At times on stage New Zealand brought out the best in me, and off stage it brought out the worst in me. I had a lot of hopes and expectations of myself on this trip, got high on my own histrionics at times and inadvertently caused offence where none was intended For better and worse, my art comes from places of deep but shifting unrest, dissatisfaction and hunger within myself. For as long as I’ve written and performed, I’ve retained an irreverent attitude to poets, poetry and poetry gigs, and a sensibility for not taking oneself too seriously –and taking less seriously than that, anyone else who does. This is neither apology nor excuse, as I’ve already provided those.

Beyond the koha for Christchurch or however my rants on stage effected people, it’s my wish to leave behind something more. I’m not the first or hopefully the last Australian poet to visit New Zealand (on business), the way was paved for me by many others. However, there certainly was no prescribed way of doing this, no tour circuit as such, and I had to put in a lot of hard work, networking to find poetry, performance gigs and open stages spaces across the country, and now that I have that information I’d really to use it to help others.

So if anyone, either side of the Tasman, would like information or advice about where and how to get around the different parts of New Zealand I’d be happy to share it.

For the few cold shoulders I caught, on the chin, there were plenty others who are open and appreciative of visitors, and in audiences across both islands of the country, overwhelmingly I felt welcome and accepted. Several times I was asked if I’d ever consider moving to New Zealand. My answers each time got less and less clear and required more thought. There was one distinct occasion where I was thrown off completely –temporarily forgetting that I live somewhere else, not this country with a population smaller than that of Melbourne.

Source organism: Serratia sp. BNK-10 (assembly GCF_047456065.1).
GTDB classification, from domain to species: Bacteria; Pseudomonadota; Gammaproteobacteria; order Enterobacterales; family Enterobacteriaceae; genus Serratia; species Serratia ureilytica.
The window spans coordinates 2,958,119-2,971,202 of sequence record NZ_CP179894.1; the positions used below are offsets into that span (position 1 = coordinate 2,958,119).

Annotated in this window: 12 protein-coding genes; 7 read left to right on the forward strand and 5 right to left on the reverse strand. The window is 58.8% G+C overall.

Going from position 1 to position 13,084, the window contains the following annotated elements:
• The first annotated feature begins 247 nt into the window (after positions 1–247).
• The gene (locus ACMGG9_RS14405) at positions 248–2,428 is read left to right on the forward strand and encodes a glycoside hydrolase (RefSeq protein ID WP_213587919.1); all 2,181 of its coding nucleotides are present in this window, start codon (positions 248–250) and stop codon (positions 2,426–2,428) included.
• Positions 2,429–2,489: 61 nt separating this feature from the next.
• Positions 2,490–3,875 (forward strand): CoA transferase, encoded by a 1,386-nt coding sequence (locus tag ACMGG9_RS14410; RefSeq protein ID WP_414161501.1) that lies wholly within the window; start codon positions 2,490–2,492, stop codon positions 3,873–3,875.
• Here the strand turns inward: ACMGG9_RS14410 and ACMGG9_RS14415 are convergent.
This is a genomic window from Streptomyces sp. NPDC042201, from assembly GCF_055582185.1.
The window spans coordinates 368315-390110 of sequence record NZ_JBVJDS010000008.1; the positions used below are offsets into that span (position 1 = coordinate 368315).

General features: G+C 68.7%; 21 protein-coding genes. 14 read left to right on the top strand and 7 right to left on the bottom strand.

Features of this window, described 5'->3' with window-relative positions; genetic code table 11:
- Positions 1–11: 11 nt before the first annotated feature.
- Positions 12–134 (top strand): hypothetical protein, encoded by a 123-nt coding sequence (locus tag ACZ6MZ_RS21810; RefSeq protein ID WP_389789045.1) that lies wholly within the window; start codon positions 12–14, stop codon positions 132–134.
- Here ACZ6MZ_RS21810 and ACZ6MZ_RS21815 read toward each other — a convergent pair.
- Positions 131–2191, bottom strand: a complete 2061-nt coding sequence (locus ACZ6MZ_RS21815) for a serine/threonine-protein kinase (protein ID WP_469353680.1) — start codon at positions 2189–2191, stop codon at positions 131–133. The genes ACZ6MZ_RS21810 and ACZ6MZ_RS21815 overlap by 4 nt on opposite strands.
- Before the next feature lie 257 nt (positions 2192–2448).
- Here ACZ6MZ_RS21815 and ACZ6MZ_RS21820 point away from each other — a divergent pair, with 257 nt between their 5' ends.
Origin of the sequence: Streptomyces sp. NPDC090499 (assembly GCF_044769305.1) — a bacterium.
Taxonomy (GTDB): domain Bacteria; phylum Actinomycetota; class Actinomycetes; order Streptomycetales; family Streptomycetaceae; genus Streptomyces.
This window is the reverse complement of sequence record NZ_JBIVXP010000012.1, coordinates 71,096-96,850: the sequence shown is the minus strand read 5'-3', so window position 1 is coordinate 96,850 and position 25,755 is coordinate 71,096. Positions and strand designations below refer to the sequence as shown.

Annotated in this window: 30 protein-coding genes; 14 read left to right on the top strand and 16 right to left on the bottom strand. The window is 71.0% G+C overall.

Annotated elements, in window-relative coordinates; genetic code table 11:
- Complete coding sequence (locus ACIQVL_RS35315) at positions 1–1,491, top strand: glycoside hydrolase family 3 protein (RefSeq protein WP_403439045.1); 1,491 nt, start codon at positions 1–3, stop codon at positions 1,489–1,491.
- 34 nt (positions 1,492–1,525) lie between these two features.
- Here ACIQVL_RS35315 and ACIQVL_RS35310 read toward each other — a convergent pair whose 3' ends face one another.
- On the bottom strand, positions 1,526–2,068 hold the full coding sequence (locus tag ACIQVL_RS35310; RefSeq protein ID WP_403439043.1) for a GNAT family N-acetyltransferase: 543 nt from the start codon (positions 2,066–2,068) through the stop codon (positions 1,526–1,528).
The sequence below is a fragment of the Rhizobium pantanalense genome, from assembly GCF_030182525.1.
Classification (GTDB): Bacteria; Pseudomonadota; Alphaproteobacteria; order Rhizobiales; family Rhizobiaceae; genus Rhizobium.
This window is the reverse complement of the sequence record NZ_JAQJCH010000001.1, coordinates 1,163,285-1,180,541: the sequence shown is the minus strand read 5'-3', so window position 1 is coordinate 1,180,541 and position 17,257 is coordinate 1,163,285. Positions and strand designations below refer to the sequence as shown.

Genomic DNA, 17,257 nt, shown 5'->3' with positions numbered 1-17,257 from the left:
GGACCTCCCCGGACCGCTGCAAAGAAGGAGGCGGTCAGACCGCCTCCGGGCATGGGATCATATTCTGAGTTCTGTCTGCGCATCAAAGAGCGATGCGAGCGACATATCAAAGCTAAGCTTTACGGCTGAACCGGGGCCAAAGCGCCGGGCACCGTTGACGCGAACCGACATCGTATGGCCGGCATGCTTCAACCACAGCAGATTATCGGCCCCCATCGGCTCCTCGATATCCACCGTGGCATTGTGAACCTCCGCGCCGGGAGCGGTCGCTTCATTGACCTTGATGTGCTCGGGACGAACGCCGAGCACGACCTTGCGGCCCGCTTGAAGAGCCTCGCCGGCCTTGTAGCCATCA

I’ve gotten better at travelling light, it’s necessary with all that movement you do touring, packing and unpacking and sooner or later you’ll end up leaving something behind. I wanted to take home the burnt coal air smell of the west coast town I was born in, the taste of L&P, Bluebird Chips, or Speights (though I have found a bottle-o that has Macs beer here!)

What I left behind deliberately was 40 odd copies of my CD, hundreds of lot of smiling faces, and dozens of invitations to come visit me in Melbourne, what I’ve brought back with me is lots of good will from the places I’ve visited and shared my creativity with others.

My experience of New Zealand was broad, rich, exciting, challenging and ultimately fulfilling. There are many more poems I have to finish/edit about my experiences there and still other yet that only exist as seeds in my mind. I look forward to growing them out and sharing them with you, as New Zealand has shared itself with me, and helped me grow.

Thank you poets, artists and friends in New Zealand. See you again some day!


-Randall $tephens

March 16th 2011


Sunday, March 13, 2011

Hold, still -14/03/2011


I will hold you outside your comfort zone

against all that squirming struggle
your fearful convulsing
protest cum panic
bad because the brightness of the light
big here above the undergrowth
scared for length of the shadows
weirded-out by the loud noises